Anyone who has been charged with an OVI / DUI in Ohio has had the pleasure of listening to an officer read several paragraphs from the back of a form provided by the Ohio BMV. This often droll recitation is required by Ohio’s implied consent law, which says that anyone who operates a vehicle in the state implicitly consents to takes a blood/breath/urine test for drugs and/or alcohol if arrested for OVI. An implied consent law similar to Ohio’s was recently found to be unconstitutional by the Georgia Supreme Court.
There are few instances when the government can take our property without first holding a hearing. An Ohio Administrative License Suspension (A.L.S.) is one of those instances. If a driver refuses a chemical test or tests ‘over the limit’, an officer takes the driver’s license on-the-spot. Accordingly, to protect drivers’ rights to due process of law, Ohio has rules which must be followed for an A.L.S to be imposed. A recent A.L.S. case in an Ohio Court of Appeals demonstrates what happens when the rules are not followed.
Until a few days ago, the scope of driving privileges for Ohio DUI/OVI suspensions was very limited. A parent on limited driving privileges was not permitted to drive children for extra-curricular activities. A person on limited driving privileges was not allowed to drive to care for elderly parents. A person on limited driving privileges could not drive to AA or counseling unless it was court-ordered. That changed last week, when the state legislature revised Ohio law for limited driving privileges.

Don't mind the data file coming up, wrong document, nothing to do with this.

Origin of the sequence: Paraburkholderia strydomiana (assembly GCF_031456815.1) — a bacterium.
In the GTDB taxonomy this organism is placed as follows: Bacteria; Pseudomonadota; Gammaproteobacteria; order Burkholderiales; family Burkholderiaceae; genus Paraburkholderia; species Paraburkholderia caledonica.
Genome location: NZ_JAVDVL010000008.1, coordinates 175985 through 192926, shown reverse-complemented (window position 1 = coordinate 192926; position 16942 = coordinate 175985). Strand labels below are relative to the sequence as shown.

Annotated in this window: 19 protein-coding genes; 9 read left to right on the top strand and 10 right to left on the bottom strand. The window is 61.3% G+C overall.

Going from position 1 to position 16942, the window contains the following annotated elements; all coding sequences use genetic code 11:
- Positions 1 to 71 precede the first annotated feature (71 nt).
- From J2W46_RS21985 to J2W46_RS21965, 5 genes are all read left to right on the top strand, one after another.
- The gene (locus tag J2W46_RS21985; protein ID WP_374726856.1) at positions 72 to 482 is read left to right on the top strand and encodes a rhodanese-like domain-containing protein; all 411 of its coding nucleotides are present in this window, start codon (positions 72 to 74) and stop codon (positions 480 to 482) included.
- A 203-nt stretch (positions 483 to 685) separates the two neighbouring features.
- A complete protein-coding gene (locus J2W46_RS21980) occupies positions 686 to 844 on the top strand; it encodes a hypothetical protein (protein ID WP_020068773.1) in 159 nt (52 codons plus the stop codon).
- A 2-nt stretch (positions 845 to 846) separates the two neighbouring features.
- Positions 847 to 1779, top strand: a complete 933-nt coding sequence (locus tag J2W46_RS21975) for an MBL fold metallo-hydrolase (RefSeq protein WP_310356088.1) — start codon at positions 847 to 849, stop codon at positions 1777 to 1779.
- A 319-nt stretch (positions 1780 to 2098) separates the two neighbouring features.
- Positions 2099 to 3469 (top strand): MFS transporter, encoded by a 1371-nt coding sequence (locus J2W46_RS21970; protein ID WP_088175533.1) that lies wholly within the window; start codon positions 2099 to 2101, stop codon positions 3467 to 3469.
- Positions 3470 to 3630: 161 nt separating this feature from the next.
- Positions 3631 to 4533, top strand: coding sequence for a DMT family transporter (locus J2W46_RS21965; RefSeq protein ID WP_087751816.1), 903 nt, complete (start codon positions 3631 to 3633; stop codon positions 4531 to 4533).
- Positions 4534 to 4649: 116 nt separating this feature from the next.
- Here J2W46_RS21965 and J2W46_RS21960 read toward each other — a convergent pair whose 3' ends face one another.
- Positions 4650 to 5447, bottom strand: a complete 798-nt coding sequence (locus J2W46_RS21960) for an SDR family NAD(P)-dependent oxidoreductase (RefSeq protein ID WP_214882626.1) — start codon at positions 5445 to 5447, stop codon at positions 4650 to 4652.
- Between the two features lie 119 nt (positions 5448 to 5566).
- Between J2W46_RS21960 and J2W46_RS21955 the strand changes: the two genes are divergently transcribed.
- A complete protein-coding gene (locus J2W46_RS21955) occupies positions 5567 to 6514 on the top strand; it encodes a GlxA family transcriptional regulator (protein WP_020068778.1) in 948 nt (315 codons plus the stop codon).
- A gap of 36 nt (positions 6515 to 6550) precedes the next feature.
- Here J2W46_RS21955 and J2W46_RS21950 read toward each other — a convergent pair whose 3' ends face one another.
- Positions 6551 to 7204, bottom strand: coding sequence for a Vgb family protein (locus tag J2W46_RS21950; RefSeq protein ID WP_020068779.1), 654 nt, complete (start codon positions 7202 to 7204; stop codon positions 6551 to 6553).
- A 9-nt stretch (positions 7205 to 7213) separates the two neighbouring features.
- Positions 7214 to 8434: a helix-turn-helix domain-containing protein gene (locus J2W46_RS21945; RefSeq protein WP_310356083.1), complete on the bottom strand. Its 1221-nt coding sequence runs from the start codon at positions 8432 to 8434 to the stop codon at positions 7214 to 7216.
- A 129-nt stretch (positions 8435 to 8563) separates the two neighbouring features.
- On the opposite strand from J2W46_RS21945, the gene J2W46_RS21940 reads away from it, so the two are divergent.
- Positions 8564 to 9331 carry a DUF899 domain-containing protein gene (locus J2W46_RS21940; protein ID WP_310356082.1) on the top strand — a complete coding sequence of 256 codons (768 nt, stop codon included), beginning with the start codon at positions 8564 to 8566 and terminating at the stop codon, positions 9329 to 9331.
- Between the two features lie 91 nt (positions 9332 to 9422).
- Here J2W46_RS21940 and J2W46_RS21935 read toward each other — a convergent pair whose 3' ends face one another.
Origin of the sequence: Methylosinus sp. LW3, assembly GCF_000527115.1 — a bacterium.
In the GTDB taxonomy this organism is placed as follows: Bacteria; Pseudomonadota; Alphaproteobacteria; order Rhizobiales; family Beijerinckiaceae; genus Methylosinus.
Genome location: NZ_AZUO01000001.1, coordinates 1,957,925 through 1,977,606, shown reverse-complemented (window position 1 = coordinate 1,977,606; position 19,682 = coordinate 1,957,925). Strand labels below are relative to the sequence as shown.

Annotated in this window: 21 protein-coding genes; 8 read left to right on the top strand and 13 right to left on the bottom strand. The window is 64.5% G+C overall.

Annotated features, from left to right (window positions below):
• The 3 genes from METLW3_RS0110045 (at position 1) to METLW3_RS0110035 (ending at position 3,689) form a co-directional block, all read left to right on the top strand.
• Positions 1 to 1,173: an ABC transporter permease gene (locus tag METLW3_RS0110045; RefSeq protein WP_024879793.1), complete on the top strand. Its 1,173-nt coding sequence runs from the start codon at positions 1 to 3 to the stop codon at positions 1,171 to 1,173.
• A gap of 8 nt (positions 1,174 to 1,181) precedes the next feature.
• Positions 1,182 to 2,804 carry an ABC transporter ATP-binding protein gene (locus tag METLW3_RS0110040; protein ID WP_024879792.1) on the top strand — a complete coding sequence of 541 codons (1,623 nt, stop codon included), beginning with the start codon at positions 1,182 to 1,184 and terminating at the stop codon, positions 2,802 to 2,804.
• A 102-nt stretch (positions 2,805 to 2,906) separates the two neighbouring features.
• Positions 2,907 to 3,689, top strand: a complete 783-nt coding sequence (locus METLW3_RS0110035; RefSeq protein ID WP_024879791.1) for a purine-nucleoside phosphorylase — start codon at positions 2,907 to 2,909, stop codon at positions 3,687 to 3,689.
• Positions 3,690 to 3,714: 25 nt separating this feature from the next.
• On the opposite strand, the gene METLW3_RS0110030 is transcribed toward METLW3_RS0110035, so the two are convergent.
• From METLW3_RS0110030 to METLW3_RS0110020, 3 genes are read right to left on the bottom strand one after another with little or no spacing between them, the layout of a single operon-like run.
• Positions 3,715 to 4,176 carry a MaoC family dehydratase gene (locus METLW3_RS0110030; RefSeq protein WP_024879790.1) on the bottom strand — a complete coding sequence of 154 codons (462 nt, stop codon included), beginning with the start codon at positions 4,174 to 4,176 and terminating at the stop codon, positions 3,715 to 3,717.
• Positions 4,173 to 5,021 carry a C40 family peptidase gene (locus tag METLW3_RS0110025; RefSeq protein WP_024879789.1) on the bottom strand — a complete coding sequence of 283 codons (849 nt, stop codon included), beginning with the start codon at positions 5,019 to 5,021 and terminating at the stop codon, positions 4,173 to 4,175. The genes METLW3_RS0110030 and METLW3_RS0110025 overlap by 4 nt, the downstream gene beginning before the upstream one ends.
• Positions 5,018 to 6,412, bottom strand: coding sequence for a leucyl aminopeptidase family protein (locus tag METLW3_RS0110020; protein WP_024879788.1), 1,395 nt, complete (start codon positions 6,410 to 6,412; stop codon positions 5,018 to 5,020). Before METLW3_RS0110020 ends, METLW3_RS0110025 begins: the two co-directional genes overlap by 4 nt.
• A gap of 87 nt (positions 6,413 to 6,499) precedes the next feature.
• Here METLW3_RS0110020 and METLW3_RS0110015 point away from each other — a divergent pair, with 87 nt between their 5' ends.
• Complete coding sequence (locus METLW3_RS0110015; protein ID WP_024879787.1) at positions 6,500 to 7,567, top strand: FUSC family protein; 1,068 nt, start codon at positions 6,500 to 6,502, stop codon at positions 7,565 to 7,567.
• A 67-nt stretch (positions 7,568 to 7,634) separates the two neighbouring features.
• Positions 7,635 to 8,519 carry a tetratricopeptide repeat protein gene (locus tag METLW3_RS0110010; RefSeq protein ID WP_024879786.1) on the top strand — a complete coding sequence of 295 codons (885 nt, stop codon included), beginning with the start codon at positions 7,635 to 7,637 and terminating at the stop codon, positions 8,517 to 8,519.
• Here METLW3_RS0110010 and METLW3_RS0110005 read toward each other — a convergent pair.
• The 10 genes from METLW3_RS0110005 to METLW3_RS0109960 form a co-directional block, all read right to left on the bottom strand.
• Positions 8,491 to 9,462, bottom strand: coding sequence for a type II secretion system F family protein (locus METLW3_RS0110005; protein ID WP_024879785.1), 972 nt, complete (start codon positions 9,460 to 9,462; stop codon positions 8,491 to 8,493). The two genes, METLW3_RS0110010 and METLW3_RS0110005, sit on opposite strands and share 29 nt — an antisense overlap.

The last entry in this blog discussed lesson number one for appealing an Ohio Administrative License Suspension (A.L.S.). The lesson came from a recent appellate case. That lesson was for defense lawyers, and it was simple: file the appeal on time. This entry discusses lesson number two, which also comes from a recent appellate case. This lesson is for courts, and it is also simple: follow the law.
Practicing law is an art, not a science, and there are various methods to develop skill at the art of lawyering. One method is to learn the hard way. In a recent Ohio OVI case, the defense lawyer learned the hard way lesson number one for appealing an Administrative License Suspension (A.L.S.). Hopefully, others will learn from this example.
Ohio takes drivers’ licenses before a person is found guilty of DUI/OVI. If a person is arrested for DUI/OVI and tests over the limit, or refuses to test, that person’s license is suspended immediately. No judge reviews the circumstances beforehand to determine if the suspension should be imposed. Instead, the executive branch of the government takes the driver’s license automatically.